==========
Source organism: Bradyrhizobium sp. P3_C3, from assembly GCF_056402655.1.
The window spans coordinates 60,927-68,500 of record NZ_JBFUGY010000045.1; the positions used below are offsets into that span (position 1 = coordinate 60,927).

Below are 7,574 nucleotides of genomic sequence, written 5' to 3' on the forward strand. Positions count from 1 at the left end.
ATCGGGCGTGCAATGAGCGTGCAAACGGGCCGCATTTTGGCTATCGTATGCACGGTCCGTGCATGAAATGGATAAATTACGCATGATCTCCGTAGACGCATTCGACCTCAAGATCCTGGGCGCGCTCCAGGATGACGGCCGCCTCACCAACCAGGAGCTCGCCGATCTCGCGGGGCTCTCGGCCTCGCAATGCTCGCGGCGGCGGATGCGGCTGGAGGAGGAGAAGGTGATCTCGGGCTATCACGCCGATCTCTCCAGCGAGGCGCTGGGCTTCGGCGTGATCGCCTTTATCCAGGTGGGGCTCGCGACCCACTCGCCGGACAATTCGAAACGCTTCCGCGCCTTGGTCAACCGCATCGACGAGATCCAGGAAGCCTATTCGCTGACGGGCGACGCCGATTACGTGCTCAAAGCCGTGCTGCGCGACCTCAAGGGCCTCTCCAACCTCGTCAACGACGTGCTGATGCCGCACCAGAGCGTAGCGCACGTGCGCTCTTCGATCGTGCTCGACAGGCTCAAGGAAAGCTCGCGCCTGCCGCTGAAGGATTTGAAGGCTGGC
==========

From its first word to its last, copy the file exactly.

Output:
Source organism: Bradyrhizobium sp. P3_C3, from assembly GCF_056402655.1.
The window spans coordinates 60,927-68,500 of record NZ_JBFUGY010000045.1; the positions used below are offsets into that span (position 1 = coordinate 60,927).

Below are 7,574 nucleotides of genomic sequence, written 5' to 3' on the forward strand. Positions count from 1 at the left end.
ATCGGGCGTGCAATGAGCGTGCAAACGGGCCGCATTTTGGCTATCGTATGCACGGTCCGTGCATGAAATGGATAAATTACGCATGATCTCCGTAGACGCATTCGACCTCAAGATCCTGGGCGCGCTCCAGGATGACGGCCGCCTCACCAACCAGGAGCTCGCCGATCTCGCGGGGCTCTCGGCCTCGCAATGCTCGCGGCGGCGGATGCGGCTGGAGGAGGAGAAGGTGATCTCGGGCTATCACGCCGATCTCTCCAGCGAGGCGCTGGGCTTCGGCGTGATCGCCTTTATCCAGGTGGGGCTCGCGACCCACTCGCCGGACAATTCGAAACGCTTCCGCGCCTTGGTCAACCGCATCGACGAGATCCAGGAAGCCTATTCGCTGACGGGCGACGCCGATTACGTGCTCAAAGCCGTGCTGCGCGACCTCAAGGGCCTCTCCAACCTCGTCAACGACGTGCTGATGCCGCACCAGAGCGTAGCGCACGTGCGCTCTTCGATCGTGCTCGACAGGCTCAAGGAAAGCTCGCGCCTGCCGCTGAAGGATTTGAAGGCTGGC